CETL TIPS: The Active Lecture
In everyday communication, listening takes up half of our time–in and outside of the classroom (Newton, 1990). Lecturing can be a very effective means of providing a lot of information to students in a relatively short time period. By incorporating active learning and learn through inquiry principles into a lecture, students will likely leave a lecture even more informed, and with a greater comprehension for the content of the course and skills needed to succeed within the field. This month, we are offering tips on:
The Active Lecture
Prep time: a good lecture takes a while to craft. Allow time before the class to create a new lecture, or review past lecture notes–as well as noting what worked and didn't after giving a lecture.
Use the board: we all need time to process information. Take time to write important concepts and definitions on the board. This gives students time to reflect on the material, and to make sure their notes are in order.
Arrange lecture for ease of note review: include headings and important concepts in your lecture and on the board. Students often are unsure of what material is important and how to arrange their notes. This could be remedied by giving them a copy of what good notes look like during the first class (either dummy notes, or sample notes from a previous student).
Give breaks: the average attention span for listening is about 10-15 minutes. One way to provide breaks is by periodically having students take a few minutes to work with material in a meaningful way–either by writing or discussing the material with a partner. Another option is to split the class time (not the people) up into thirds or quarters, and have some sections more interactive and other more informative.
Skills and Content
A well-designed lecture encourages students to: Develop strategies needed to learn material outside of class Participate in inquiry-based group projects Teach themselves how to learn
These skills can be achieved by allowing opportunities to maximize understanding and retention. For example:
Headlines: offer students keywords, verbal subheadings, or memory aids related to specific material. Better yet, have them generate these aids together.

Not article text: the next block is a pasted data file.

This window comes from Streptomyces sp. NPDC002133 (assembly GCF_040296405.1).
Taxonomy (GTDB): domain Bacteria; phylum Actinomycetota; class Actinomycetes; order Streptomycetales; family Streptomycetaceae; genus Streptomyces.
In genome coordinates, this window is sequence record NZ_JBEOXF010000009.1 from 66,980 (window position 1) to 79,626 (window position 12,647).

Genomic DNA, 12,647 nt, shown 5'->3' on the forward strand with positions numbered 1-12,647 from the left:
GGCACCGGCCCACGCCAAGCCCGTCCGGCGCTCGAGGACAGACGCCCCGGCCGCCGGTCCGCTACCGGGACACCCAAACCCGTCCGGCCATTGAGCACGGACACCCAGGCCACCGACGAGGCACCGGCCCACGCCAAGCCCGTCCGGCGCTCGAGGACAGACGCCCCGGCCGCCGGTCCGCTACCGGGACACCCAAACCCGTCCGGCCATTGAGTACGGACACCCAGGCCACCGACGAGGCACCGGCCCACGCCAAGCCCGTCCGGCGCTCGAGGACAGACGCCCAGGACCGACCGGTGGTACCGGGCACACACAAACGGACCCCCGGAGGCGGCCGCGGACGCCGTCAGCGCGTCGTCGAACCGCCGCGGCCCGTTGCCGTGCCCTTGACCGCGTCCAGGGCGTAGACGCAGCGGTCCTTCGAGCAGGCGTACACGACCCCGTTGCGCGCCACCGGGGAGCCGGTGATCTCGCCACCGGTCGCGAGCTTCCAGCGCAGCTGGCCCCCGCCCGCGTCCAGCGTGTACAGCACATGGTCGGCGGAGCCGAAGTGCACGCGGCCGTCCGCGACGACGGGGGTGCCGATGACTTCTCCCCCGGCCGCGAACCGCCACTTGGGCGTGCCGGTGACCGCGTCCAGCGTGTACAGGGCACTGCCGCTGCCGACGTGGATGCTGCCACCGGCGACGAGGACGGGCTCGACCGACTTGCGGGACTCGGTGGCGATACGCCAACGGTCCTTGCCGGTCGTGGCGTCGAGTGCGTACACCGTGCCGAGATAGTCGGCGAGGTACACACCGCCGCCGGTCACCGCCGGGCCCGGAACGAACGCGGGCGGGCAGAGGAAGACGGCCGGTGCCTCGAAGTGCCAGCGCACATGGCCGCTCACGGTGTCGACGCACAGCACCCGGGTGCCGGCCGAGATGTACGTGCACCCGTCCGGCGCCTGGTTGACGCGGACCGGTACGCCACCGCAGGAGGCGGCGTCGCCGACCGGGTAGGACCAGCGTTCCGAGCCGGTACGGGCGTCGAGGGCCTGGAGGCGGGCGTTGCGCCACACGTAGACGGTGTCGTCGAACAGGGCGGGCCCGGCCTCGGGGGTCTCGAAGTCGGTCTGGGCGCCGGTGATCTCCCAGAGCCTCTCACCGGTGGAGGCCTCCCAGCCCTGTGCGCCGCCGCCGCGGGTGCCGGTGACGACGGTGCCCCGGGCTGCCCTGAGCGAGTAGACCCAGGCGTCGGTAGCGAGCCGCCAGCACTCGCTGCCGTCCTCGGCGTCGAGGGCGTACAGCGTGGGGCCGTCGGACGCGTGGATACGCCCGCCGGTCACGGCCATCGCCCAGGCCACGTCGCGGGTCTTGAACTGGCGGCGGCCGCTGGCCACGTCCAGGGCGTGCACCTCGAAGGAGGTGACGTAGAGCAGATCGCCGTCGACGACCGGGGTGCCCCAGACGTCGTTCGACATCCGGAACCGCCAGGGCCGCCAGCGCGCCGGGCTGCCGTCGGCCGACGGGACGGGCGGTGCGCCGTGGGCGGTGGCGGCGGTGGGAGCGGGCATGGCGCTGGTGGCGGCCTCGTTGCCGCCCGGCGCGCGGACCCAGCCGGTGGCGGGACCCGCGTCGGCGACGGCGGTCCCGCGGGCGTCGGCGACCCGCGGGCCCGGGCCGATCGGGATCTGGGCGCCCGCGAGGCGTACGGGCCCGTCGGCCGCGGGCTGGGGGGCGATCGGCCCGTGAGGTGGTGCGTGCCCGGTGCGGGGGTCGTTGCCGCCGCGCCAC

Examples and analogies: relate the material to real life, and have students generate examples of how concepts relate to their own lives.
Videos: use videos to engage students in the material, then have them work in groups to answer a few key discussion questions.
Build interest: lead a lecture off with a story or interesting visual. You can use an overhead to present an initial case problem or test question that you prepare to motivate them to listen.
Real-time feedback offers tools for engagement and testing comprehension. Some examples:
Mazur's (1997) peer instruction: give students a break from the lecture to think about the material and learn from each other. For example, students may be asked to convince a partner of a particular concept, which helps them think about the material reflectively and put those thoughts into words. Another example is to provide a ConcepTest, short conceptual questions on the topic of discussion. Students are given time to come up with an answer, and then asked to discuss the answers with each other.
Involve students in lecture: offer short illuminating exercises that require students to apply concepts covered in the lecture.
Reinforce the lecture: use an application problem or have students review the lecture.
Think-pair-share: pose a probing question that cannot be answered based on rote memorization, or even in only one way. Students are given 30 seconds-1 minute to think of an answer, then pair with another student to discuss their responses, and then students are invited to share their responses with the class.
Lectures can be demanding and capture the attention of students if they are prepared, and allow for students to digest the material.
Cox, J.R. & Rogers, J.W. (2005). Enter: The (Well-Designed) Lecture. The Teaching Professor, v. 19(5): pp. 1 & 6.
Dunn, J.P. (1994). Reflections of a Recovering Lectureholic. The National Teaching and Learning Forum, v. 3(6): 1-4.
Mazur, E. (1997). Peer Instruction: A User's Manual. Upper Saddle River, NJ: Prentice Hall.
Millis, B.J. and Cottell, P.G. Jr. (1998). Cooperative Learning for Higher Education Faculty. Phoenix: American Council on Education, Oryx Press.
Newton, T. (1990). Improving Students' Listening Skills. Idea Paper No. 23, Center for Faculty Evaluation and Development, Kansas State University.
Silberman, M. (1995). Active Learning: 101 Strategies for Teaching Any Subject. Needham Heights, MA: Allyn & Bacon.